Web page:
In other words, they have the same point of origin or arrival —regardless of their module, sense or direction—, forming an angle between them.

Concurrent vector systems are solved by mathematical or graphical methods, which are the force parallelogram method and the force polygon method. Through these, the value of a resulting vector will be determined, which indicates the direction in which a body will move.

Basically, the main difference between collinear and concurrent vectors is the line of action in which they act: collinear ones act in the same line, while concurrent ones in different ones.

That is, the collinear vectors act in a single plane, “X” or “Y”; and the concurrents act on both planes, starting from the same point.

Collinear vectors do not meet at a point, as concurrent vectors do, because they are parallel to each other.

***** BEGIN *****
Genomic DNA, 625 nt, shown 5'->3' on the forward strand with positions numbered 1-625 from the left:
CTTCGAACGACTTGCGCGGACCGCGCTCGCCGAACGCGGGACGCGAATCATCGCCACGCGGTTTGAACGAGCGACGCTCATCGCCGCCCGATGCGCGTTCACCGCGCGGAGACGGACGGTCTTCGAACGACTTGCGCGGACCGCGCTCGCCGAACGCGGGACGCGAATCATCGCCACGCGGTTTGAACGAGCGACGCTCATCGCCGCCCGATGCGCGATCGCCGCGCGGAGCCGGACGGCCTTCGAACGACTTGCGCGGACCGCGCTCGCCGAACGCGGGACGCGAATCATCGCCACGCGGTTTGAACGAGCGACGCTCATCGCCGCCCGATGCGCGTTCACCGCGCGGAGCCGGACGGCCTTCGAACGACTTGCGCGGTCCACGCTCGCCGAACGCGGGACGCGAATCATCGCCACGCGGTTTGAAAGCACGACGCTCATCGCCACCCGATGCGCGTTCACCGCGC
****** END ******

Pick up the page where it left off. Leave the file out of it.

In the left image you can see a block. It is tied with a rope and the knot divides it in two; when pulled in different directions and with different forces, the block will move in the same direction.

Two vectors are being represented that meet at a point (the block), regardless of their module, sense or direction.

On the other hand, in the right image there is a pulley that lifts a box. The string represents the line of action; when it is pulled, two forces (vectors) act on it: a tension force (as the block rises) and another force, the force exerted by the weight of the block. Both have the same direction, but in opposite directions; They do not meet at one point.